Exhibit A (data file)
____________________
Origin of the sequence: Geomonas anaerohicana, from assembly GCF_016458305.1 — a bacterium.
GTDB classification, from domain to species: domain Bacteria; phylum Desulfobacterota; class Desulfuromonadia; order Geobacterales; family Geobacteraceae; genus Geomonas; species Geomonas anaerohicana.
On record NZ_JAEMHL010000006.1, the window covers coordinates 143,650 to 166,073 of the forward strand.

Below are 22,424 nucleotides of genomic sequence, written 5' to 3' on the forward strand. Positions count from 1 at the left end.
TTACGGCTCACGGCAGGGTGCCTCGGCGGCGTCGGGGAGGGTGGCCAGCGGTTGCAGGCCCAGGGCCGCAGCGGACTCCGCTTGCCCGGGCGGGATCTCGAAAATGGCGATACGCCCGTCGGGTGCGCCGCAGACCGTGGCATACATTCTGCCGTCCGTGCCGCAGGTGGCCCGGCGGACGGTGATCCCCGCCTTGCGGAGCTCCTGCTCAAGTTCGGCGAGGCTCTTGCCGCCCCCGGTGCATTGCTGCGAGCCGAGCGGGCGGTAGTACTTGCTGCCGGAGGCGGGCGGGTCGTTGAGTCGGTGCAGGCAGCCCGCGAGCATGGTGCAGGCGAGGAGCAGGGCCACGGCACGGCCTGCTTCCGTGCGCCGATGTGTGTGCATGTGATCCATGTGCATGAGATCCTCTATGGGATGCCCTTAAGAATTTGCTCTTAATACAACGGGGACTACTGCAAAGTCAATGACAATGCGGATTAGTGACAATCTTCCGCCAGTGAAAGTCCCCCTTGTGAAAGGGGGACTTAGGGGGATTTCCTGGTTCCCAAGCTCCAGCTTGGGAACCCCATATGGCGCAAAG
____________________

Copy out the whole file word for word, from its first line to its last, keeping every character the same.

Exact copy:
Origin of the sequence: Geomonas anaerohicana, from assembly GCF_016458305.1 — a bacterium.
GTDB classification, from domain to species: domain Bacteria; phylum Desulfobacterota; class Desulfuromonadia; order Geobacterales; family Geobacteraceae; genus Geomonas; species Geomonas anaerohicana.
On record NZ_JAEMHL010000006.1, the window covers coordinates 143,650 to 166,073 of the forward strand.

Below are 22,424 nucleotides of genomic sequence, written 5' to 3' on the forward strand. Positions count from 1 at the left end.
TTACGGCTCACGGCAGGGTGCCTCGGCGGCGTCGGGGAGGGTGGCCAGCGGTTGCAGGCCCAGGGCCGCAGCGGACTCCGCTTGCCCGGGCGGGATCTCGAAAATGGCGATACGCCCGTCGGGTGCGCCGCAGACCGTGGCATACATTCTGCCGTCCGTGCCGCAGGTGGCCCGGCGGACGGTGATCCCCGCCTTGCGGAGCTCCTGCTCAAGTTCGGCGAGGCTCTTGCCGCCCCCGGTGCATTGCTGCGAGCCGAGCGGGCGGTAGTACTTGCTGCCGGAGGCGGGCGGGTCGTTGAGTCGGTGCAGGCAGCCCGCGAGCATGGTGCAGGCGAGGAGCAGGGCCACGGCACGGCCTGCTTCCGTGCGCCGATGTGTGTGCATGTGATCCATGTGCATGAGATCCTCTATGGGATGCCCTTAAGAATTTGCTCTTAATACAACGGGGACTACTGCAAAGTCAATGACAATGCGGATTAGTGACAATCTTCCGCCAGTGAAAGTCCCCCTTGTGAAAGGGGGACTTAGGGGGATTTCCTGGTTCCCAAGCTCCAGCTTGGGAACCCCATATGGCGCAAAG